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United States, OH • United States •
I began thinking of this topic after seeing a topic on a hockey forum the other day. In the past few seasons the hockey world has seen the emergence of low level (self proclaimed A leagues). Many criticize theses leagues as nothing more than hyped up beer leagues, but in fact the level of play isn't that bad. Many players have college background, some of the top ACHA DI level and a few NCAA DI players but most from NCAA III. The organization of these low level leagues will be crucial for their survival and also for the growth of hockey in the US.

First, professional team management is key for providing the A leagues with stable franchises. Having stable franchises will also help grow the attendance of the individual teams and league wide. Good management teams can reach out and market cheap entertaining hockey to the local markets. Stable franchises will also make recruiting easier. Franchises can reach out to local college talent and keep ex college players in the local areas.

League and teams must be efficient in dealing with finances. Management has to stretch the limited available funds as much as possible. Failure to do so will continue the past few seasons of poorly managed poor teams. Those poor teams fold and new teams form in different cities. This cycle of poor teams leaving and new teams being added creates ever changing league footprints and the inability for leagues to carve out a niche. Sound franchises and leagues will be able to grow budgets though the years as the concept of low level minor league hockey grows in the sports industry and in the host communities.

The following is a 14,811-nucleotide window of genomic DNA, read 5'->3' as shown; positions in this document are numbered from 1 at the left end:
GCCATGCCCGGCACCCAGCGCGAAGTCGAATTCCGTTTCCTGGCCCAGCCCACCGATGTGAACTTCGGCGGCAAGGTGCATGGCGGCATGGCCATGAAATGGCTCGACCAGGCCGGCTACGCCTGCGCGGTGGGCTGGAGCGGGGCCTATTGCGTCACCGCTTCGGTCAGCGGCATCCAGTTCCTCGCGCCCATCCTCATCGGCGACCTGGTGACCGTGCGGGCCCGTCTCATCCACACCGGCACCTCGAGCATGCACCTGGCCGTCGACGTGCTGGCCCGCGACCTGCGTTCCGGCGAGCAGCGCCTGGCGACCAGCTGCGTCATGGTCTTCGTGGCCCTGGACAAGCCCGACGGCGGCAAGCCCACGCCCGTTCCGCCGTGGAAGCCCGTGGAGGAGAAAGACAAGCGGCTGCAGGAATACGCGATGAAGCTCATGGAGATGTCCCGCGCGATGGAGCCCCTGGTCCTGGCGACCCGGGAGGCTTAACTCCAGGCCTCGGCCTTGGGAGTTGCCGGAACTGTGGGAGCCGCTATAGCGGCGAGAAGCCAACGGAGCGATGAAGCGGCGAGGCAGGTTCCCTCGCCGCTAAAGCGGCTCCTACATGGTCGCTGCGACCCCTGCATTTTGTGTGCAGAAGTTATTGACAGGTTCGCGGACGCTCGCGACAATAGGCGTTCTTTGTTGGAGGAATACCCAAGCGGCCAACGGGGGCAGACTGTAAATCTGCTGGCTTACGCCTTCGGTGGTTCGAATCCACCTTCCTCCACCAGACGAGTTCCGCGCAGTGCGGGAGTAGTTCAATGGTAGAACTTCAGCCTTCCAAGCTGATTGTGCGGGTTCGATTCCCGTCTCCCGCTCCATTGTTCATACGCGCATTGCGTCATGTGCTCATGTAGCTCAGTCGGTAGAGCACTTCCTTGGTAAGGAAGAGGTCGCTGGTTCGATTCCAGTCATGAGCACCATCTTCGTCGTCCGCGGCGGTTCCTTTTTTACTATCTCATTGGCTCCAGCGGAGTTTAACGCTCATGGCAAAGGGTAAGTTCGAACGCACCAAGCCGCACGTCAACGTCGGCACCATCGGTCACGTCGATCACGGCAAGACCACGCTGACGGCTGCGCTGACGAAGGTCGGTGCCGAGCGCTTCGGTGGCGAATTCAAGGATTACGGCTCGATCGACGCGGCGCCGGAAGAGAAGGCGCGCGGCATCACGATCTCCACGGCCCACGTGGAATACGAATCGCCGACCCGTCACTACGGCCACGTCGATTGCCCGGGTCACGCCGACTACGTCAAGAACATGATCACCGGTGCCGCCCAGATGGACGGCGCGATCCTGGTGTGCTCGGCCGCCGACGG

Another key factor in organizing low level pro leagues is gaining concrete affiliations with higher level minor leagues and the NHL. Model minor league hockey after the highly organized minor league baseball system. Young players out of college and major Jr. A could begin in the low A leagues and quickly move though the levels of minor league hockey. It will help guard against kids being unprepared for the AHL and NHL levels. Strength and conditioning would be the focus with A level franchises technical skills would be brought in especially in higher minor leagues such as the CHL, ECHL and IHL by the time a player reaches the AHL after a season or two he will be well prepared for that high level of play and be able to immediately contribute to a team.
Filed Under:   development   teams   minor league   MAHL   EPHL   MWHL  
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